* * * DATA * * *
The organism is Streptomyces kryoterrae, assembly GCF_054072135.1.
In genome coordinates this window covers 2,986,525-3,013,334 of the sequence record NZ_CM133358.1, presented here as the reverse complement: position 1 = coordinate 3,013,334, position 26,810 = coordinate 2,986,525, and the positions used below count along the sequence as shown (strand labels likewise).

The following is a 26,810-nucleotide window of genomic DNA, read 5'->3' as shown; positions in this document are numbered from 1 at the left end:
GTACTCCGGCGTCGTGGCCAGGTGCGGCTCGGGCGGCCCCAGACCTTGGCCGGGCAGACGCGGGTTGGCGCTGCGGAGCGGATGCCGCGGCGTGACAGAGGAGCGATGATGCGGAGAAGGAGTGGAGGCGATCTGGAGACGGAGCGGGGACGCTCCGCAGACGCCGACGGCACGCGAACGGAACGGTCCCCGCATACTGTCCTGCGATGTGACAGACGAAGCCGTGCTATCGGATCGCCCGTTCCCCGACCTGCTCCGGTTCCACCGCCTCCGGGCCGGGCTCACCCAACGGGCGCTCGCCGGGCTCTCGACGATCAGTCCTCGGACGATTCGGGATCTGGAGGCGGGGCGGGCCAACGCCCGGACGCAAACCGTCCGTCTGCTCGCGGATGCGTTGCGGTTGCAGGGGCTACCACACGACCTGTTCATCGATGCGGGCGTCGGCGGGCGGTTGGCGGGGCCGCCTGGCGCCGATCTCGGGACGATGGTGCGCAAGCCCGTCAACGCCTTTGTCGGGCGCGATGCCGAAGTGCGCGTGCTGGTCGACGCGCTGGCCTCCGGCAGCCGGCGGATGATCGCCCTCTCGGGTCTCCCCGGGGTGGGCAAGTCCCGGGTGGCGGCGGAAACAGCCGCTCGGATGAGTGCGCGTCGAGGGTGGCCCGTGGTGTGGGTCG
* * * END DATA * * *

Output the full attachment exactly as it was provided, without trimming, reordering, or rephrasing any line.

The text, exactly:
The organism is Streptomyces kryoterrae, assembly GCF_054072135.1.
In genome coordinates this window covers 2,986,525-3,013,334 of the sequence record NZ_CM133358.1, presented here as the reverse complement: position 1 = coordinate 3,013,334, position 26,810 = coordinate 2,986,525, and the positions used below count along the sequence as shown (strand labels likewise).

The following is a 26,810-nucleotide window of genomic DNA, read 5'->3' as shown; positions in this document are numbered from 1 at the left end:
GTACTCCGGCGTCGTGGCCAGGTGCGGCTCGGGCGGCCCCAGACCTTGGCCGGGCAGACGCGGGTTGGCGCTGCGGAGCGGATGCCGCGGCGTGACAGAGGAGCGATGATGCGGAGAAGGAGTGGAGGCGATCTGGAGACGGAGCGGGGACGCTCCGCAGACGCCGACGGCACGCGAACGGAACGGTCCCCGCATACTGTCCTGCGATGTGACAGACGAAGCCGTGCTATCGGATCGCCCGTTCCCCGACCTGCTCCGGTTCCACCGCCTCCGGGCCGGGCTCACCCAACGGGCGCTCGCCGGGCTCTCGACGATCAGTCCTCGGACGATTCGGGATCTGGAGGCGGGGCGGGCCAACGCCCGGACGCAAACCGTCCGTCTGCTCGCGGATGCGTTGCGGTTGCAGGGGCTACCACACGACCTGTTCATCGATGCGGGCGTCGGCGGGCGGTTGGCGGGGCCGCCTGGCGCCGATCTCGGGACGATGGTGCGCAAGCCCGTCAACGCCTTTGTCGGGCGCGATGCCGAAGTGCGCGTGCTGGTCGACGCGCTGGCCTCCGGCAGCCGGCGGATGATCGCCCTCTCGGGTCTCCCCGGGGTGGGCAAGTCCCGGGTGGCGGCGGAAACAGCCGCTCGGATGAGTGCGCGTCGAGGGTGGCCCGTGGTGTGGGTCG